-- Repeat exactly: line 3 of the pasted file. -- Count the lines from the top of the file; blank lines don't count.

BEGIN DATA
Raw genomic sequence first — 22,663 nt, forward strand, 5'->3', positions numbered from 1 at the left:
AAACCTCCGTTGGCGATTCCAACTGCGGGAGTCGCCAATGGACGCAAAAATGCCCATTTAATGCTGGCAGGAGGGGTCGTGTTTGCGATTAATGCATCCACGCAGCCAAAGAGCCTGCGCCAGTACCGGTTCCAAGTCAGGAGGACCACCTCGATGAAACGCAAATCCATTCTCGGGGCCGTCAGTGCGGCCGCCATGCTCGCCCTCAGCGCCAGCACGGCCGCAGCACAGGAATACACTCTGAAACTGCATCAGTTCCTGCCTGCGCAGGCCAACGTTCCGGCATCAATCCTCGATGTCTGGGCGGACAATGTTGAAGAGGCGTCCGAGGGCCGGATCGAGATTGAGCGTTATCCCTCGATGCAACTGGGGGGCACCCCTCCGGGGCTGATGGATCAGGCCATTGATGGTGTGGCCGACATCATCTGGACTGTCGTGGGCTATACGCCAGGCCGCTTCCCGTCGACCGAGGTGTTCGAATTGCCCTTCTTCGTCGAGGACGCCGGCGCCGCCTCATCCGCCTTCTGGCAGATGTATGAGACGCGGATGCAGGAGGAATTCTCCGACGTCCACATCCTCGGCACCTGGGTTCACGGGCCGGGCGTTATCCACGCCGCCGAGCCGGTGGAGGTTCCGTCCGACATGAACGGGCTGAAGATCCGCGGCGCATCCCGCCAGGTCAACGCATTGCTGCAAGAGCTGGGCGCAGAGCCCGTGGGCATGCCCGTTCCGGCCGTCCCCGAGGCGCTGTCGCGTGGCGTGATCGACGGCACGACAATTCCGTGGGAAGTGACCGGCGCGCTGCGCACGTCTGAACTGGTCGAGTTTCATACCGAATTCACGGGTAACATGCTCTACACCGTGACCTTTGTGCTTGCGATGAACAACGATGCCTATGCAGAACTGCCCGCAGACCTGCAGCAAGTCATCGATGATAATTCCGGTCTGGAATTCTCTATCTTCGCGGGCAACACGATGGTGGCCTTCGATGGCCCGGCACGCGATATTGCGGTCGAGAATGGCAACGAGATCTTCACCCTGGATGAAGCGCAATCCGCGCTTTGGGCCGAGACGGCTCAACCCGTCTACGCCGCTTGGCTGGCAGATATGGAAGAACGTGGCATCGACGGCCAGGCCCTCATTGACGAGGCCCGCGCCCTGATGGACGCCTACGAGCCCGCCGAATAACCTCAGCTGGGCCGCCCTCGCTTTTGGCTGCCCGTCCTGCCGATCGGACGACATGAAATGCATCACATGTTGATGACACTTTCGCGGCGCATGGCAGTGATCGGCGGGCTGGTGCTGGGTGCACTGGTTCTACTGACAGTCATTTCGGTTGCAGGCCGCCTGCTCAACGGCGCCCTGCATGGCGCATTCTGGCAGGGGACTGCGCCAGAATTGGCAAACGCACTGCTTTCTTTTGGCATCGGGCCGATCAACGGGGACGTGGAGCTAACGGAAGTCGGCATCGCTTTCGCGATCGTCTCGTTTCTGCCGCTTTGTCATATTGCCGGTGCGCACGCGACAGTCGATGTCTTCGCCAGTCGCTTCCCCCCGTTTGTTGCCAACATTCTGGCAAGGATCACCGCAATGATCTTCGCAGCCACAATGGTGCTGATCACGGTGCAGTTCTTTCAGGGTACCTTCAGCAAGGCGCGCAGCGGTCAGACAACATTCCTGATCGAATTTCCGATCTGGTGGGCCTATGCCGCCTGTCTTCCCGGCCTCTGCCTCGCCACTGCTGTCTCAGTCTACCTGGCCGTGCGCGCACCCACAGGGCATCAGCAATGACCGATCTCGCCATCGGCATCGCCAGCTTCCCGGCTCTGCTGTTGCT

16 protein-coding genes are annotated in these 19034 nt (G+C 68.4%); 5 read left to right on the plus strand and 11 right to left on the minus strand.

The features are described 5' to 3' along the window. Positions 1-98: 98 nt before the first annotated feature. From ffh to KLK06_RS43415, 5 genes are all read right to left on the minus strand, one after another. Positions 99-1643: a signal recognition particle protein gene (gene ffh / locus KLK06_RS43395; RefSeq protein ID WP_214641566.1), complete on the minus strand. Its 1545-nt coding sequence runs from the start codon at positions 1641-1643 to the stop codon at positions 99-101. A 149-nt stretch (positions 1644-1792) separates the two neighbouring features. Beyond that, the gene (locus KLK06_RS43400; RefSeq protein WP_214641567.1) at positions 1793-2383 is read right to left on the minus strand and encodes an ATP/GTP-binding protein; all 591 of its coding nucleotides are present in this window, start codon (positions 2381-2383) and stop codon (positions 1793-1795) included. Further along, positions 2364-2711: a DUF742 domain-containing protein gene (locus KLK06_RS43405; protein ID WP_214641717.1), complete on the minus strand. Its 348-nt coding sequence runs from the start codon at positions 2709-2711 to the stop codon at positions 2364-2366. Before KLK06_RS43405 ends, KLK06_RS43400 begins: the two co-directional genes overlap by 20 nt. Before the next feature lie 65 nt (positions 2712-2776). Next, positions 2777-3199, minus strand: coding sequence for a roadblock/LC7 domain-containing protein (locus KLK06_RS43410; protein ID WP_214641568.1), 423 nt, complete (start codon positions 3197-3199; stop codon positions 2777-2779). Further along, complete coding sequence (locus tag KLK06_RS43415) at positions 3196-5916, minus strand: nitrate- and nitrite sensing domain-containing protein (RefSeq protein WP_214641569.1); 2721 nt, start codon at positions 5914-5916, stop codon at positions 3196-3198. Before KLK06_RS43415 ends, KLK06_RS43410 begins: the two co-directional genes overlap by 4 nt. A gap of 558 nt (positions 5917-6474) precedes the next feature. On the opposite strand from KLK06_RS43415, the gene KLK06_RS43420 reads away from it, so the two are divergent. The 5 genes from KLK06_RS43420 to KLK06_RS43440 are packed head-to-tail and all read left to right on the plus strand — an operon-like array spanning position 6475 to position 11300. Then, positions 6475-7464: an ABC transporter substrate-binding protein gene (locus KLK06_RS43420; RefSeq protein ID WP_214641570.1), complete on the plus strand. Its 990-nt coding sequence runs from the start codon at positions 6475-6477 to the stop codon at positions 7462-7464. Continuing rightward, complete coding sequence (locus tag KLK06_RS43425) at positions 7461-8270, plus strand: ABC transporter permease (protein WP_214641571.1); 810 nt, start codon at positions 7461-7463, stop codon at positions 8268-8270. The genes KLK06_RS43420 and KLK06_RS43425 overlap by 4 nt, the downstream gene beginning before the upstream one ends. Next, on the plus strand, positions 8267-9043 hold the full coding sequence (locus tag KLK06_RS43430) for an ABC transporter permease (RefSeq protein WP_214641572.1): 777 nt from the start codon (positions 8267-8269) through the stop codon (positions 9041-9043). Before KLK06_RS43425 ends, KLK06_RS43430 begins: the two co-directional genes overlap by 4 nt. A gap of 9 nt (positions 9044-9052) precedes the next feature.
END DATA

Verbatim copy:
16 protein-coding genes are annotated in these 19034 nt (G+C 68.4%); 5 read left to right on the plus strand and 11 right to left on the minus strand.